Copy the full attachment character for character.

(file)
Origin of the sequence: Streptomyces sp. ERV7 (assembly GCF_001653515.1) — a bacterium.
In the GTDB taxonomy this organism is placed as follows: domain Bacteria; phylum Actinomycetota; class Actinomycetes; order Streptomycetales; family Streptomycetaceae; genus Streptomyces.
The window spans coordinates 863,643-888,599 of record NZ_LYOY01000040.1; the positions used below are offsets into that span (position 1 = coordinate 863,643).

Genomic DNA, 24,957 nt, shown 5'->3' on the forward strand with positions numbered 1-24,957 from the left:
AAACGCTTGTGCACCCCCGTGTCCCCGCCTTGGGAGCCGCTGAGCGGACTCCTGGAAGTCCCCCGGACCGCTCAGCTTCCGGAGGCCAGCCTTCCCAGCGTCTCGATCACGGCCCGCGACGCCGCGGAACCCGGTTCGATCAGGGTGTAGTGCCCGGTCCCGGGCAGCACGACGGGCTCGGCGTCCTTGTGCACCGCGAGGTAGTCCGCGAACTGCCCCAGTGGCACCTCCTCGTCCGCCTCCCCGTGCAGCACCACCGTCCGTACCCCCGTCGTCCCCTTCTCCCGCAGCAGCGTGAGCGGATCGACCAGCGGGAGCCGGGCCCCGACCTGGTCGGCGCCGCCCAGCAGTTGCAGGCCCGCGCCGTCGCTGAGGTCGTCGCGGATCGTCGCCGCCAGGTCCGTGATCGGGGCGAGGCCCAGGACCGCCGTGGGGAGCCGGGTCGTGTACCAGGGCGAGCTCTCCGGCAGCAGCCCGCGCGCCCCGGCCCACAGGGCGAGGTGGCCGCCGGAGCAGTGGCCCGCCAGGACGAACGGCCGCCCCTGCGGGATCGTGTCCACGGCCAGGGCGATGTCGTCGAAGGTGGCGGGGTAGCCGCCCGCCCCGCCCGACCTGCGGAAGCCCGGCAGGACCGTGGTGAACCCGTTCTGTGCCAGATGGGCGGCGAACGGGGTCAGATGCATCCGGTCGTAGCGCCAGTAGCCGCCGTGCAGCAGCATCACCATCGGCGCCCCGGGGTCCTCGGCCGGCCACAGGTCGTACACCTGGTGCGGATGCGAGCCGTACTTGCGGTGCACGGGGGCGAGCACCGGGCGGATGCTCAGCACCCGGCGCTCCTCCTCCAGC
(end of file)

Origin of the sequence: Streptomyces sp. ERV7 (assembly GCF_001653515.1) — a bacterium.
In the GTDB taxonomy this organism is placed as follows: domain Bacteria; phylum Actinomycetota; class Actinomycetes; order Streptomycetales; family Streptomycetaceae; genus Streptomyces.
The window spans coordinates 863,643-888,599 of record NZ_LYOY01000040.1; the positions used below are offsets into that span (position 1 = coordinate 863,643).

Genomic DNA, 24,957 nt, shown 5'->3' on the forward strand with positions numbered 1-24,957 from the left:
AAACGCTTGTGCACCCCCGTGTCCCCGCCTTGGGAGCCGCTGAGCGGACTCCTGGAAGTCCCCCGGACCGCTCAGCTTCCGGAGGCCAGCCTTCCCAGCGTCTCGATCACGGCCCGCGACGCCGCGGAACCCGGTTCGATCAGGGTGTAGTGCCCGGTCCCGGGCAGCACGACGGGCTCGGCGTCCTTGTGCACCGCGAGGTAGTCCGCGAACTGCCCCAGTGGCACCTCCTCGTCCGCCTCCCCGTGCAGCACCACCGTCCGTACCCCCGTCGTCCCCTTCTCCCGCAGCAGCGTGAGCGGATCGACCAGCGGGAGCCGGGCCCCGACCTGGTCGGCGCCGCCCAGCAGTTGCAGGCCCGCGCCGTCGCTGAGGTCGTCGCGGATCGTCGCCGCCAGGTCCGTGATCGGGGCGAGGCCCAGGACCGCCGTGGGGAGCCGGGTCGTGTACCAGGGCGAGCTCTCCGGCAGCAGCCCGCGCGCCCCGGCCCACAGGGCGAGGTGGCCGCCGGAGCAGTGGCCCGCCAGGACGAACGGCCGCCCCTGCGGGATCGTGTCCACGGCCAGGGCGATGTCGTCGAAGGTGGCGGGGTAGCCGCCCGCCCCGCCCGACCTGCGGAAGCCCGGCAGGACCGTGGTGAACCCGTTCTGTGCCAGATGGGCGGCGAACGGGGTCAGATGCATCCGGTCGTAGCGCCAGTAGCCGCCGTGCAGCAGCATCACCATCGGCGCCCCGGGGTCCTCGGCCGGCCACAGGTCGTACACCTGGTGCGGATGCGAGCCGTACTTGCGGTGCACGGGGGCGAGCACCGGGCGGATGCTCAGCACCCGGCGCTCCTCCTCCAGC